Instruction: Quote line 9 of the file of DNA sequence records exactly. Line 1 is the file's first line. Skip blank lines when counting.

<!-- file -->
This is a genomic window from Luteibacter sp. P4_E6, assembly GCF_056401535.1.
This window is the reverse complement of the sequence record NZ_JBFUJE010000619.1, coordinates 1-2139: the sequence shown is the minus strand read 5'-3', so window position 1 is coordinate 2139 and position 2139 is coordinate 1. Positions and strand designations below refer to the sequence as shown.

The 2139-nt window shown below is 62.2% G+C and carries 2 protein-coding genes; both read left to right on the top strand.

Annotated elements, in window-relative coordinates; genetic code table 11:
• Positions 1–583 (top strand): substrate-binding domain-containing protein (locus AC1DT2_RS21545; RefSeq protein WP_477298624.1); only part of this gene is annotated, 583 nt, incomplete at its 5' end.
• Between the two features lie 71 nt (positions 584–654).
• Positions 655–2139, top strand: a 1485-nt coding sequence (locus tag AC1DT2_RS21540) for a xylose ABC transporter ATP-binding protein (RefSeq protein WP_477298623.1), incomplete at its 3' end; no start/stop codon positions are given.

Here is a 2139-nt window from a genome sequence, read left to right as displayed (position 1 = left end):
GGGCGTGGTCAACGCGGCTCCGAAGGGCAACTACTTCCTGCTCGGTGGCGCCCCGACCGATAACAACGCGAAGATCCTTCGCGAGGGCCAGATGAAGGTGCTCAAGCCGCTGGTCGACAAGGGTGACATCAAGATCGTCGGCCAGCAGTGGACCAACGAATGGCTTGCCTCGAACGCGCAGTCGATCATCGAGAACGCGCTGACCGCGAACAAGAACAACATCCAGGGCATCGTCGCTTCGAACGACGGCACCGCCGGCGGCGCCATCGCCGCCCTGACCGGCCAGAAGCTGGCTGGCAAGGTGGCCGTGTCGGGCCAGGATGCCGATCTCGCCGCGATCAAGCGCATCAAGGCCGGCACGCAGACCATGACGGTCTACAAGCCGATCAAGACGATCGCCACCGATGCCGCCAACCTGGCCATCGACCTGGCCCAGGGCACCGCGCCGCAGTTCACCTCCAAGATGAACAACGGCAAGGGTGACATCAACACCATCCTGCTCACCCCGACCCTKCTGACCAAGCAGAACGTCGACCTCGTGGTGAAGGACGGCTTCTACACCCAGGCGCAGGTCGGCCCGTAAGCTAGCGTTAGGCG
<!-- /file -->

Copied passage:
GGGCGTGGTCAACGCGGCTCCGAAGGGCAACTACTTCCTGCTCGGTGGCGCCCCGACCGATAACAACGCGAAGATCCTTCGCGAGGGCCAGATGAAGGTGCTCAAGCCGCTGGTCGACAAGGGTGACATCAAGATCGTCGGCCAGCAGTGGACCAACGAATGGCTTGCCTCGAACGCGCAGTCGATCATCGAGAACGCGCTGACCGCGAACAAGAACAACATCCAGGGCATCGTCGCTTCGAACGACGGCACCGCCGGCGGCGCCATCGCCGCCCTGACCGGCCAGAAGCTGGCTGGCAAGGTGGCCGTGTCGGGCCAGGATGCCGATCTCGCCGCGATCAAGCGCATCAAGGCCGGCACGCAGACCATGACGGTCTACAAGCCGATCAAGACGATCGCCACCGATGCCGCCAACCTGGCCATCGACCTGGCCCAGGGCACCGCGCCGCAGTTCACCTCCAAGATGAACAACGGCAAGGGTGACATCAACACCATCCTGCTCACCCCGACCCTKCTGACCAAGCAGAACGTCGACCTCGTGGTGAAGGACGGCTTCTACACCCAGGCGCAGGTCGGCCCGTAAGCTAGCGTTAGGCG